The second aspect is to aid transparency within supply chains. Blockchains can be adapted to keep track of what is going into a product, who has handled it, ultimately revealing publicly the full supply chain.

Using an app or website, an individual could stand in a shop holding a piece of clothing and be able to trace it all the way back to the farm that supplied the cotton. The information could be used to highlight working practices on the farm, use of pesticides, Fairtrade considerations and more, leading to far greater transparency.

Tracing the supply chain through the use of a ‘product passport’, showing the change of ownership of items through the supply chain and highlighting each step in the process. This would help to facilitate an understanding of the transactions from end to end.

The Challenge

The immediate challenge for this is being able to supply the information that would support a supply chain blockchain. The highly complex nature of organisational supply chains and the large number of suppliers mean that, although this technology could be used to increase transparency, there would be considerable work required in advance of opening this up.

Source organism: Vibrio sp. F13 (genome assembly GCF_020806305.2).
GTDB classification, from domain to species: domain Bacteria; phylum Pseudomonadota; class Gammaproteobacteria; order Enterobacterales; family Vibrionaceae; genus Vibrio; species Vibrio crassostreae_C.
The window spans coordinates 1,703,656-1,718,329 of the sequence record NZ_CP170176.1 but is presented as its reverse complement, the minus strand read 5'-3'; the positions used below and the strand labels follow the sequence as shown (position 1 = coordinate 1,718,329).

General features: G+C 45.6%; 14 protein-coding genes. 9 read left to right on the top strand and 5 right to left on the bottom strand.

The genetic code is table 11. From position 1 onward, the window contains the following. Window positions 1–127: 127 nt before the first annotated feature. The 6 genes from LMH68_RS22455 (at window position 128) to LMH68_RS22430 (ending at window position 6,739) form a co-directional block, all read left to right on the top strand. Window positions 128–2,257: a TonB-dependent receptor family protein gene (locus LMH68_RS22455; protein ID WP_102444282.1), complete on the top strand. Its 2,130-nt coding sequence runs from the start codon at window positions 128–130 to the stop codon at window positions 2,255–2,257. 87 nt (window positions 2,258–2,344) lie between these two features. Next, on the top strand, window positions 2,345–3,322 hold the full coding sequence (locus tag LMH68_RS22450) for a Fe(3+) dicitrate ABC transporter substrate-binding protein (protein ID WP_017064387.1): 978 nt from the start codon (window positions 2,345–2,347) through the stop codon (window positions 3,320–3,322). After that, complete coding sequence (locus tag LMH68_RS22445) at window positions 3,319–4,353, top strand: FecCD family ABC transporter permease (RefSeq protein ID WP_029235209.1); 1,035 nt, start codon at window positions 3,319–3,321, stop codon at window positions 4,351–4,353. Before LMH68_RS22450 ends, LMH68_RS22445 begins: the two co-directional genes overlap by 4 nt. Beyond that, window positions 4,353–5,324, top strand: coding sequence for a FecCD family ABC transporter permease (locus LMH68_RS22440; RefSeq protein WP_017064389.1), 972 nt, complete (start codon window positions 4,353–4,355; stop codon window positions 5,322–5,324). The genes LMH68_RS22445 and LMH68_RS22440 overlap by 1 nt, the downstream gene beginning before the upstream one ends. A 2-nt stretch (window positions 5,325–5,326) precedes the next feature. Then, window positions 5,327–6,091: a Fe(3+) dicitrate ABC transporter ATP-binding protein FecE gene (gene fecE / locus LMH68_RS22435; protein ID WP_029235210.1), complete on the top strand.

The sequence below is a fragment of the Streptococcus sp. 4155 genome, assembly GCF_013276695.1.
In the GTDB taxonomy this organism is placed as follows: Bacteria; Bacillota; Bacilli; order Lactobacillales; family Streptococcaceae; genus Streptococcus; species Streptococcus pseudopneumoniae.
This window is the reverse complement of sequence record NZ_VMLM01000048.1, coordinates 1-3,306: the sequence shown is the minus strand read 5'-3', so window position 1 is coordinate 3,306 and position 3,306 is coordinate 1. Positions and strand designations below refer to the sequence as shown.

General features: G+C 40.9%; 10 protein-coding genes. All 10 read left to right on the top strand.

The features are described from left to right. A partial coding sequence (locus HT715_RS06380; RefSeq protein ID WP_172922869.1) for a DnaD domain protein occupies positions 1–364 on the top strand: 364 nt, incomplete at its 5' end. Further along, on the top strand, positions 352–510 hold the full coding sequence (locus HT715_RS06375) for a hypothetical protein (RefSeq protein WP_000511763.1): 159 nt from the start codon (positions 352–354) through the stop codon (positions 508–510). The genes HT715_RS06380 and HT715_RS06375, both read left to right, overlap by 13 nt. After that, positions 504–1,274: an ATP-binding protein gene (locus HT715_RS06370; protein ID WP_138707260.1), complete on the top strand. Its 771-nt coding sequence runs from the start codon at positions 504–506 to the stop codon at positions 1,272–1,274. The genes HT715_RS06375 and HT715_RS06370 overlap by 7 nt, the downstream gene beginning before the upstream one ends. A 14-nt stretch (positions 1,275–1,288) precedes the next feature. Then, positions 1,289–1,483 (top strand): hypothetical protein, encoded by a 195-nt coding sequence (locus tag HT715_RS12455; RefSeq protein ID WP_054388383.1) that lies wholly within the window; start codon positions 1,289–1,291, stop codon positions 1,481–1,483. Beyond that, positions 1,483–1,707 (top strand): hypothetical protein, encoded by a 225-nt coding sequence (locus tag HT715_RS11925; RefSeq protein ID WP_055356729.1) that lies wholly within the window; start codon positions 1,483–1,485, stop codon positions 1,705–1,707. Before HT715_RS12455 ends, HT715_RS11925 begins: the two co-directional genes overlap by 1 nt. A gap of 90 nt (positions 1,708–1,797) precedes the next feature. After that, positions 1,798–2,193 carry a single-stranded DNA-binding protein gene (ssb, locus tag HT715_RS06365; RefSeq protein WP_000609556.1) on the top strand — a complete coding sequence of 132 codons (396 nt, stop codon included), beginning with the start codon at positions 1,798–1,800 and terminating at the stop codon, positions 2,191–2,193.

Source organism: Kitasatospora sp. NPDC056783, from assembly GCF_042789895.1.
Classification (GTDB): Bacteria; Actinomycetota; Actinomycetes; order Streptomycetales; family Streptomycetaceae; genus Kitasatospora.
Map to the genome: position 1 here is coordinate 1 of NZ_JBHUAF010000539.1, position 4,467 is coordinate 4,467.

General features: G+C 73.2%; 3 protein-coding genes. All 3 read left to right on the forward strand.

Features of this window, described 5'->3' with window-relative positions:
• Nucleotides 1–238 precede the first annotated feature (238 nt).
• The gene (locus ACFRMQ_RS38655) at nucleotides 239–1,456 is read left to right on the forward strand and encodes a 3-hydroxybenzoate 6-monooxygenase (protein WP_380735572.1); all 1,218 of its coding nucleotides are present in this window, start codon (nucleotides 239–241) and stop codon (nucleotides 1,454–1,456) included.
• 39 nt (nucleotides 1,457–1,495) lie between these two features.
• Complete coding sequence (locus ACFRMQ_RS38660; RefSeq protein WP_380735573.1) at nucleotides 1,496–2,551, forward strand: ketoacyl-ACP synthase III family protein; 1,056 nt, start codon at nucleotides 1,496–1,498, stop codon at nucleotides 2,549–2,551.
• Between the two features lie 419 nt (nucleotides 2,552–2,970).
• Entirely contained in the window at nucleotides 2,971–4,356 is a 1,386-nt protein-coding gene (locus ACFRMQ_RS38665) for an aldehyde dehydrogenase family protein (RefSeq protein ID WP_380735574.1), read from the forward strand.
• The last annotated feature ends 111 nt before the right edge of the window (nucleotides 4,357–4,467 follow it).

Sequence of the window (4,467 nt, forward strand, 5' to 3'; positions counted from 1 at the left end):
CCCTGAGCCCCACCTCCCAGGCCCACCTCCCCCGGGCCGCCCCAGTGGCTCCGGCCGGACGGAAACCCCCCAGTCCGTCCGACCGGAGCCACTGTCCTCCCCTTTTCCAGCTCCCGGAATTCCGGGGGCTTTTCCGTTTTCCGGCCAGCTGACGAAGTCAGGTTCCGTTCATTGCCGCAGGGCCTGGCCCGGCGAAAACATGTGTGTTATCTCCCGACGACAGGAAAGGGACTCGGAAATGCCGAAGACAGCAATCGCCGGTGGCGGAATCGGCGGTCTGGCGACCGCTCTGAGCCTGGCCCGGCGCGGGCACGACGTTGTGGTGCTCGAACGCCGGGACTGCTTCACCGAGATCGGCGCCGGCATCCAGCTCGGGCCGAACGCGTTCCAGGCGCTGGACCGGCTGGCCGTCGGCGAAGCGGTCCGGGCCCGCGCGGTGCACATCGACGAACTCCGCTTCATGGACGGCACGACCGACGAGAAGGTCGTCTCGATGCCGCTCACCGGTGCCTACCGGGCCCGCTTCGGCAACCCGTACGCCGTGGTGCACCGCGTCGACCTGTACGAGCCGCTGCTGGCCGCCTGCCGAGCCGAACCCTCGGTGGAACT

This is a challenge that can also be seen as a call to action for the procurement and supply chain profession. Gordon Donovan, Principle Consultant for The Faculty, talks about creating a ‘supplier wiki’ to build the knowledge of the entire supply chain.

By getting the profession involved to fill in the whole picture, a database could be created, allowing the support for the supply chain blockchain. This could be the future, but procurement needs to be involved to ensure that the right information is made available.

If you have any thoughts on the creation of the supplier wiki, or how we could kick this off, please get in touch. We’d love to hear your thoughts!

In the meantime, here are some of the key procurement and supply chain headlines this week.

Corruption in African Procurement